The show felt familiar in a lot of aspect that I felt of bored with the premiere. The daughter was what made me watch episode 2, and like lovepark, the crush thing made me pause. I actually thought she was crushing on a tall student till he came in a few seconds later as a teacher. Then he was revealed to have a connection with Ae-jung. Like, what's the plan writer-nim? Mom and daughter as rivals? No!

If I plan to continue watching this, I should probably turn my brain off and watch it while folding clothes.

5
4
reply

Required fields are marked *

I actually thought he's a student as well. I was FF too much that I missed that info.

1
1
reply

Required fields are marked *

Right? I FF some scenes too, esp in ep2

1
reply

Required fields are marked *

Same..I was like what is that tall child doing(any John Mulaney fans around?) in the basket ball court and then when we got a close up was like erm are we supposed to buy that this guy's mid teens?C'mon...Sighed a breath of relief when we were told he's a teacher but then retrospective ickiness at all the young kid's swarming him adoringly at the court..yeesh.Having seen EP 2,thankfully it's not a story line that's being explored but total agreement with @lovepark that scene was just not required to be shot the way it was....

2
1
reply

Required fields are marked *

Right??? Even though what that scene portrayed did not play out, still, what was the purpose. SMH

2
reply

Required fields are marked *

I just wish Song Ji Hyo's character tones down. Ji Hyo is not selling an over-the-top character.

5
0
reply

Required fields are marked *

Watched this week's episode at one go, and enjoyed them so far. Got caught off-balance early in the episode when show explained that Ha-nee's father is alive somewhere, because I kinda thought he'll be dead and not part of the suitors. Four guys to pick from is already much, I'd really hate it if show decides to throw in a guess-the-dad game in as well!

CEO Wang's reveal is sure twisty, thought he was your generic nasty CEO (did he have to do the big x mark right in front of Ae-jung?), but he actually hired her. Thought he was the typical cuddly CEO, then he went to jeopardize her life and livelihood with a swindle. Could it be he is working in a fishing boat somewhere and will come back to save the day in future episodes..?

Always enjoys a spunky and take-matters-in-her-hand kind of heroine, the potty mouth is plus! That said, am surprised and sad that Ae-jung immediately went to apologizing mode about the school incident. Am hoping the show won't all be about suitors, but a big part will be the mending and growth of the mother-daughter relationship. Am also hoping that later on, Ae-jung get a chance to show, not just tell, about her producing ability.

4
0
reply

Required fields are marked *

This show is fun to watch and provides some mindless entertainment, which is all I really want at the moment. It's a fun little show so I'm excited to see what happens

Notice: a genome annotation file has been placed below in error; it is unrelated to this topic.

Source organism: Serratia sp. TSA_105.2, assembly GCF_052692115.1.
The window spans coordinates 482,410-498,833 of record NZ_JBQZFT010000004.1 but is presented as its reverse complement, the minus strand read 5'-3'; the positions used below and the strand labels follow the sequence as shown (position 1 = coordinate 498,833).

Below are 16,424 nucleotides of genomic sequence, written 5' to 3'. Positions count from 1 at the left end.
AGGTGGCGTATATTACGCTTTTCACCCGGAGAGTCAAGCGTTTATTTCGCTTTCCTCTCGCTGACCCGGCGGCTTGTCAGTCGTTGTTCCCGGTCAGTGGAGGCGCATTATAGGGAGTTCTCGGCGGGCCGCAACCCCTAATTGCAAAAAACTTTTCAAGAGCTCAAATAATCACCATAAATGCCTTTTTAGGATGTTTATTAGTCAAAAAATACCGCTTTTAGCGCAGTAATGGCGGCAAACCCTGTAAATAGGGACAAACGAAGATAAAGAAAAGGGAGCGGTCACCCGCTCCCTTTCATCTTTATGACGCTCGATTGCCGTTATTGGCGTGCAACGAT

4
0
reply

Required fields are marked *

"However, the mere fact that the show made this thought even cross my mind is problematic because it makes the audience think its normal for young girls to be depicted as “liking” adult men."
I'm sorry but I didn't understand this part clearly. Is it wrong to have a crush on an older man? If it is about a teacher, even I had a crush on a teacher in high school along with my friends. But it was just a crush, an infatuation. Now it has become a fun, nostalgic memory. Are we in a time where the society decides whom we should like or not like? I hope it is not that and I am just misunderstanding. Guys, please enlighten me on this.

2
1
reply

Required fields are marked *

You've expressed some of my thoughts here, Ilovecoffee&rain but I've not really found the right words on my own. Art imitates life and therefore dramas should reflect human nature. It's human nature to be attracted to what is beautiful even when that means a 14 year old, and many of her classmates, find their 32 year old teacher attractive. I also am concerned that society seems to be wanting control over how art portrays life. How much control should society really have over how art portrays life? Should it extend beyond the marketplace? (who is willing to buy tickets to go to that film or to continue to watch that drama?) And of course there are ratings standards for the film industry. Should society dictate how artists express themselves? I think the topic is important for discussion. Must we hide the fact that a student is attracted to a teacher? Does that mean that if it is hidden well enough that no other young girls will have a crush on their teacher? Or does it mean instead that she will hide that inside her and let it fester there alone? It goes from something common and natural into something secret and somehow unnatural. Something to be ashamed of, when I am not so sure it is.

1
reply

Required fields are marked *